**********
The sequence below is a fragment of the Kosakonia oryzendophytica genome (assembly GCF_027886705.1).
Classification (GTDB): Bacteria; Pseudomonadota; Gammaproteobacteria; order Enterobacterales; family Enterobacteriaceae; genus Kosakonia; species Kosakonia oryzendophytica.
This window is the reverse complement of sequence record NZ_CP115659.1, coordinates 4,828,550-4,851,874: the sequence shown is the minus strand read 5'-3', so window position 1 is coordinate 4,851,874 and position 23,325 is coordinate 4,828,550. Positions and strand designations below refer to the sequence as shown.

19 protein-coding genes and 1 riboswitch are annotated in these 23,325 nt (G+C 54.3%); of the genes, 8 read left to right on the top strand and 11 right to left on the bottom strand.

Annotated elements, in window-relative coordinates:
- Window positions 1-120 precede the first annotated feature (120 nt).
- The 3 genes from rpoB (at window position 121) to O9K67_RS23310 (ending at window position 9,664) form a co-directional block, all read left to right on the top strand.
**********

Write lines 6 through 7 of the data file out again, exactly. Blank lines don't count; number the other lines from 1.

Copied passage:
- Window positions 1-120 precede the first annotated feature (120 nt).
- The 3 genes from rpoB (at window position 121) to O9K67_RS23310 (ending at window position 9,664) form a co-directional block, all read left to right on the top strand.